Employment Law Commentary -- Volume 26, Issue 1 -- January 2014: Can Employers Be Liable for Employees’ Car Accidents During Employee Commutes? Maybe.

It is rare these days for a California appellate court to weigh in on whether an employer is vicariously liable for accidents involving an employee that occur during the employee’s commute to and from work. The law was thought to be fairly settled. Then, in the span of a few weeks last fall, California appellate courts examined this issue not once but twice, issuing decisions that at first blush seemed to come to quite contrary conclusions.

In mid-September 2013, the Second Appellate District of the California Court of Appeal allowed a case to proceed to trial against a company whose employee injured a motorcyclist during her commute home. Moradi v. Marsh USA Inc., 219 Cal. App. 4th 886 (2013). Less than six weeks later, the Fifth Appellate District of the California Court of Appeal affirmed summary judgment in favor of an employer whose employee caused a serious highway accident while driving to work in a company truck. Halliburton Energy Services, Inc. v. Department of Transportation, 220 Cal. App. 4th 87 (2013).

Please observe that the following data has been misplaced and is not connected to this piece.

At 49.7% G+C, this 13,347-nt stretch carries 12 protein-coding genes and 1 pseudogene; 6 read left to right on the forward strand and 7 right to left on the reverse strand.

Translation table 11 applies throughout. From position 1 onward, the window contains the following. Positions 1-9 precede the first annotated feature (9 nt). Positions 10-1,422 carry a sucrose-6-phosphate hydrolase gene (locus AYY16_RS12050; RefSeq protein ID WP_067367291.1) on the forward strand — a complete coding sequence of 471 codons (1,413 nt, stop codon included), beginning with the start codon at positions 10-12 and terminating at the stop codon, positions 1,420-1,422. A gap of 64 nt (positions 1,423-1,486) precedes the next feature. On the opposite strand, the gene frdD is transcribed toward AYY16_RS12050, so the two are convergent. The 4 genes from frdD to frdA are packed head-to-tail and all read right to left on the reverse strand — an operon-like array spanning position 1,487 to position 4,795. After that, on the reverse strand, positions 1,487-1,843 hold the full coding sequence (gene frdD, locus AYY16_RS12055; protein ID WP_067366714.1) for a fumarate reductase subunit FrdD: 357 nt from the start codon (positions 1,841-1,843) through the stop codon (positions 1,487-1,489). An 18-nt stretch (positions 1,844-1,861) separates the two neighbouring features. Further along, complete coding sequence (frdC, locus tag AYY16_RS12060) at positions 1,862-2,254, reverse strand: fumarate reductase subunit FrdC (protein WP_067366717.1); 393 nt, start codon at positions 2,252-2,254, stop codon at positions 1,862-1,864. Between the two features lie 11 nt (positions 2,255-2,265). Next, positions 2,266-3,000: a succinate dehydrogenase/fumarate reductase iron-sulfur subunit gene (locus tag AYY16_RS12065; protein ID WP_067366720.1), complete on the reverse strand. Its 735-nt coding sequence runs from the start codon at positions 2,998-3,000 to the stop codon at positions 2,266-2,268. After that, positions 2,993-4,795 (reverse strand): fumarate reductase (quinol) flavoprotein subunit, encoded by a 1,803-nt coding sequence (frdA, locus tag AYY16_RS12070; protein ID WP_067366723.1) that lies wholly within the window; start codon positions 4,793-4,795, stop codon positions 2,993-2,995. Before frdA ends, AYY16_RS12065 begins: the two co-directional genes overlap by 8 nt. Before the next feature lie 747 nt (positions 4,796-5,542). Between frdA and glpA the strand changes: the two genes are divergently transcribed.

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Topics:  Car Accident, Employer Liability Issues, Going and Coming Rule

Published In: Labor & Employment Updates, Personal Injury Updates

DISCLAIMER: Because of the generality of this update, the information provided herein may not be applicable in all situations and should not be acted upon without specific legal advice based on particular situations.

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